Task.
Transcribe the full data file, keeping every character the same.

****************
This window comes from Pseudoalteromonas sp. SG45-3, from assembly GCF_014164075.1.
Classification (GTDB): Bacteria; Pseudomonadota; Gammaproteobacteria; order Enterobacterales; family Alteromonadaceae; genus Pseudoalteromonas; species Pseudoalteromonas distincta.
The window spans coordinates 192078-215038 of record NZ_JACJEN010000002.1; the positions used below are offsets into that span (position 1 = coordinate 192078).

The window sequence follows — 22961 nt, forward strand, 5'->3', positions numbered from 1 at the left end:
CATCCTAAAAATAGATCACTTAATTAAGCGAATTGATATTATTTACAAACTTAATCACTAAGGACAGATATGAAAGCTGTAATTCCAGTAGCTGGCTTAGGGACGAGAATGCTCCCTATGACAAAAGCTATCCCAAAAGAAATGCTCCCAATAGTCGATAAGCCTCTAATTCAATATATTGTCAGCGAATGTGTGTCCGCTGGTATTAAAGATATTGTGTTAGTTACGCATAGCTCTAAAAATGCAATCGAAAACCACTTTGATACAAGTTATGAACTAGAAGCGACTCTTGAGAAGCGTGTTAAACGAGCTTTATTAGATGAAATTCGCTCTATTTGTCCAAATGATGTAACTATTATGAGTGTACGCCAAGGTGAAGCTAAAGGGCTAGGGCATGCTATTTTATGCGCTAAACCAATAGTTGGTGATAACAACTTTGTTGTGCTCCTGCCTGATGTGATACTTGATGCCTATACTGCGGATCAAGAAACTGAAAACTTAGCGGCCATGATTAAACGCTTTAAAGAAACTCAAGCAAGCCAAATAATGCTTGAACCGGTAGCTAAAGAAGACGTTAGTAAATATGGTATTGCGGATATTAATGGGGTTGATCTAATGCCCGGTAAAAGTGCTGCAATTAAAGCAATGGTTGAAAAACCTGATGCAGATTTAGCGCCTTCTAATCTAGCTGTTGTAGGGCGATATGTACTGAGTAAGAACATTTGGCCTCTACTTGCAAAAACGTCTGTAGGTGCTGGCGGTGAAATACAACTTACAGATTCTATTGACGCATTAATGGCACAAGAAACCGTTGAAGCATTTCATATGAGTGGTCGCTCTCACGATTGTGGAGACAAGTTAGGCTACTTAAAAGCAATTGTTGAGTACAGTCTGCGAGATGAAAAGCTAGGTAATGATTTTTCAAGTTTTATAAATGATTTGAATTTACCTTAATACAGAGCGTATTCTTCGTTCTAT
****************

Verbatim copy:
This window comes from Pseudoalteromonas sp. SG45-3, from assembly GCF_014164075.1.
Classification (GTDB): Bacteria; Pseudomonadota; Gammaproteobacteria; order Enterobacterales; family Alteromonadaceae; genus Pseudoalteromonas; species Pseudoalteromonas distincta.
The window spans coordinates 192078-215038 of record NZ_JACJEN010000002.1; the positions used below are offsets into that span (position 1 = coordinate 192078).

The window sequence follows — 22961 nt, forward strand, 5'->3', positions numbered from 1 at the left end:
CATCCTAAAAATAGATCACTTAATTAAGCGAATTGATATTATTTACAAACTTAATCACTAAGGACAGATATGAAAGCTGTAATTCCAGTAGCTGGCTTAGGGACGAGAATGCTCCCTATGACAAAAGCTATCCCAAAAGAAATGCTCCCAATAGTCGATAAGCCTCTAATTCAATATATTGTCAGCGAATGTGTGTCCGCTGGTATTAAAGATATTGTGTTAGTTACGCATAGCTCTAAAAATGCAATCGAAAACCACTTTGATACAAGTTATGAACTAGAAGCGACTCTTGAGAAGCGTGTTAAACGAGCTTTATTAGATGAAATTCGCTCTATTTGTCCAAATGATGTAACTATTATGAGTGTACGCCAAGGTGAAGCTAAAGGGCTAGGGCATGCTATTTTATGCGCTAAACCAATAGTTGGTGATAACAACTTTGTTGTGCTCCTGCCTGATGTGATACTTGATGCCTATACTGCGGATCAAGAAACTGAAAACTTAGCGGCCATGATTAAACGCTTTAAAGAAACTCAAGCAAGCCAAATAATGCTTGAACCGGTAGCTAAAGAAGACGTTAGTAAATATGGTATTGCGGATATTAATGGGGTTGATCTAATGCCCGGTAAAAGTGCTGCAATTAAAGCAATGGTTGAAAAACCTGATGCAGATTTAGCGCCTTCTAATCTAGCTGTTGTAGGGCGATATGTACTGAGTAAGAACATTTGGCCTCTACTTGCAAAAACGTCTGTAGGTGCTGGCGGTGAAATACAACTTACAGATTCTATTGACGCATTAATGGCACAAGAAACCGTTGAAGCATTTCATATGAGTGGTCGCTCTCACGATTGTGGAGACAAGTTAGGCTACTTAAAAGCAATTGTTGAGTACAGTCTGCGAGATGAAAAGCTAGGTAATGATTTTTCAAGTTTTATAAATGATTTGAATTTACCTTAATACAGAGCGTATTCTTCGTTCTAT